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Several years ago, the City of Toronto implemented a municipal land transfer tax. This tax mimicked the provincial land transfer tax which has been payable on all real estate purchases in Ontario for many decades. The municipal tax was designed to remedy a chronic shortfall in the municipality’s revenue.
There arose an immediate argument that the municipal tax, only payable of real estate transactions in Toronto would stifle the real estate market in the city. Those who so argued are clearly mistaken because the Toronto market is doing very well; sales of homes are very good and prices are still rising. If anything is to dampen the real estate market, it will not be this tax but other factors such a rise in the interest rate or a general economic malaise.
Some may argue that the tax is unfair because it imposes a heavy burden on a particular segment of the population (the real estate purchaser) when the burden should be shared among the general population as a whole. The tax should be replaced by a general increase in property taxes which directly impacts all property owners and indirectly impacts all renters through a rent increase. Thus, the burden of raising the extra revenue generated by the municipal land transfer tax would be spread around amongst a great many more taxpayers.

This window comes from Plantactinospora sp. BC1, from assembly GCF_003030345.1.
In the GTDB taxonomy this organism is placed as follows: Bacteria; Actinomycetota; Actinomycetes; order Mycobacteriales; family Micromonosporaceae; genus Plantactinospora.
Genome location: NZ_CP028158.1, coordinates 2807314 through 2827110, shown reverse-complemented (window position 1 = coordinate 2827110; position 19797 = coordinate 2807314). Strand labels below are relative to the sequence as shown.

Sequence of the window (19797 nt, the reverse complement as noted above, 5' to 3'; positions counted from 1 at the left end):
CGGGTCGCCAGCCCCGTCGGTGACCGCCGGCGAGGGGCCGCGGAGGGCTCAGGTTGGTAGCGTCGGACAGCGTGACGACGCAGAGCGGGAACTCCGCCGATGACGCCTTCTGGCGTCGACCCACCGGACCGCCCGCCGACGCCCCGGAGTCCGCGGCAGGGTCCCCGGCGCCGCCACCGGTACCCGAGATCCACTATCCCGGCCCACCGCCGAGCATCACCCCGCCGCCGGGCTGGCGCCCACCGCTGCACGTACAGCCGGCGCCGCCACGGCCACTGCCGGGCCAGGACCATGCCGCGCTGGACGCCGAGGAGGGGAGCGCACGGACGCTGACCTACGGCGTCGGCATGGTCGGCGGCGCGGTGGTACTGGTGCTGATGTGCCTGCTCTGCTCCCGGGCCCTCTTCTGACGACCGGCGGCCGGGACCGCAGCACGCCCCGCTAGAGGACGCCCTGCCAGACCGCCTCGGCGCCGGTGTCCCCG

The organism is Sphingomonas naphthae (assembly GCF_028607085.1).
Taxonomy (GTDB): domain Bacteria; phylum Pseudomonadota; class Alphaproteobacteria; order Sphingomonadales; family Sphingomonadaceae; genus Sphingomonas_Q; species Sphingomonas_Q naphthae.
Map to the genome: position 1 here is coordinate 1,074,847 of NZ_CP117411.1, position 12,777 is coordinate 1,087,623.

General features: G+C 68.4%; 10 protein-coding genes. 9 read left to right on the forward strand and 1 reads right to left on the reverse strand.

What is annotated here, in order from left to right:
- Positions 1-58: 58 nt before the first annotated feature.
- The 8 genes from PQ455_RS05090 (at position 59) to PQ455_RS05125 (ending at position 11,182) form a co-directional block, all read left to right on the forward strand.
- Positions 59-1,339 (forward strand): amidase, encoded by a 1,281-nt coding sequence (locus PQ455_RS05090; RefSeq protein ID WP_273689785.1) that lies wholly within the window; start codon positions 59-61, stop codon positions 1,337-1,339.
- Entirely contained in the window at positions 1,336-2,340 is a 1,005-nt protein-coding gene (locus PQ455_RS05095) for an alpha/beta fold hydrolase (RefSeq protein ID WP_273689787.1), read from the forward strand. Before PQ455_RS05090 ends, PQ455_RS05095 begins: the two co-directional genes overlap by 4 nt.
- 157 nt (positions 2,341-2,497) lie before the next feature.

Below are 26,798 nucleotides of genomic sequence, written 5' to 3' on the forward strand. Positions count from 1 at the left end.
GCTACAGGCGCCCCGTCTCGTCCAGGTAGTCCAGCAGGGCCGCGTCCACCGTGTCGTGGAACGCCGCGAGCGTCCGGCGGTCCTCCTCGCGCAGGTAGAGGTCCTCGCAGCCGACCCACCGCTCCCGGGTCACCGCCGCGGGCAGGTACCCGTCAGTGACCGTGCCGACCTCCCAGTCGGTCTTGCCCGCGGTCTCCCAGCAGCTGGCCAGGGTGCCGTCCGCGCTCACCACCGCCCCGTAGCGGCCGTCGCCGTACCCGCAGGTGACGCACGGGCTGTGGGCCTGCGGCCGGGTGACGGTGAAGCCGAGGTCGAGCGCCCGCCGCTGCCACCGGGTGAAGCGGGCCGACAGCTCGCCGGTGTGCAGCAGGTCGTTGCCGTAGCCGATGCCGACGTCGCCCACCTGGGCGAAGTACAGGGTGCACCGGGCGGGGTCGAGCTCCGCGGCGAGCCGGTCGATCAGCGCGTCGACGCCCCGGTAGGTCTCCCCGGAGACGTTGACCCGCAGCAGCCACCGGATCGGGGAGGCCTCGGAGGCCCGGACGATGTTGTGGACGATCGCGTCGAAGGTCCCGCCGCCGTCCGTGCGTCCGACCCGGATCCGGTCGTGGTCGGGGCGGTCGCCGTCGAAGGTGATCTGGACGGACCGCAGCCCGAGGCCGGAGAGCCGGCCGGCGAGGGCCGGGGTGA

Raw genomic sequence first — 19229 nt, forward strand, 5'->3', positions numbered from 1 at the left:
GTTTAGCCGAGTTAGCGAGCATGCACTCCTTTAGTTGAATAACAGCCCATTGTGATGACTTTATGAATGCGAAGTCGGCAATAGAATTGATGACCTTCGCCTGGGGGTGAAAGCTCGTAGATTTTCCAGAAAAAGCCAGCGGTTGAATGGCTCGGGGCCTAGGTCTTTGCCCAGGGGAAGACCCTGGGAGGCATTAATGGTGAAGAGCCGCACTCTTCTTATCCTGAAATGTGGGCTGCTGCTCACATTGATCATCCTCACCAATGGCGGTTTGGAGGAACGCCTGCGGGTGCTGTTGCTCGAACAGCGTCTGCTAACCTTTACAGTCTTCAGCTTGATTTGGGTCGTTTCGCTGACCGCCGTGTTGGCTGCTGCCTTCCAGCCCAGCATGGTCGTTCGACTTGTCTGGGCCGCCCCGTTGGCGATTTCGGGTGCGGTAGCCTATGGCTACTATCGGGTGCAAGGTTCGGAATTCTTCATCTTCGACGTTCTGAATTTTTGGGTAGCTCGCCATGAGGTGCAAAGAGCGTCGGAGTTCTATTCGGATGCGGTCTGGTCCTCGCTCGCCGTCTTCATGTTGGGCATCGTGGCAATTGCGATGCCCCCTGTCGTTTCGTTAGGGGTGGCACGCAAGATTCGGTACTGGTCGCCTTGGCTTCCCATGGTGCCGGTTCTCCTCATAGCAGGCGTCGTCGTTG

The chances of the municipal land transfer tax being converted to a general increase in the property tax are anywhere from nil to very slim. No one in public office is talking of such a move. The present tax only impacts a minority segment of the population; the real estate purchaser. An increase in the property tax sufficient to replace the 330 million dollars raise by the Municipal Land Transfer Tax will impact a far greater number of people. Such a move does not make political sense.
I would suggest that such a change in the tax system make will not be good social policy. Presently, the municipal land transfer tax affects those in the more prosperous part of society; those who can afford to own property. There are large numbers of people in Toronto who either rent from choice or who rent because they cannot afford to buy. A rise in the property tax will indirectly and adversely affect all of those people. As a matter of equitable social policy, it may be best to spare these people the effects of a significant increase in property taxes.
Finally, the tax can be eliminated by significantly reducing the operations of the city. Invariably, those who will suffer most will be the poor. They are always the ones who suffer when governments downsize. There will also be a negative impact on infrastructure and municipal services. As the recent review of city finances demonstrated, there is not a significant amount to cut without affecting core city programs. Even the city’s budget chief cannot see more than small reductions of the municipal land transfer tax over time.
From all of the above, I conclude that nothing much will change.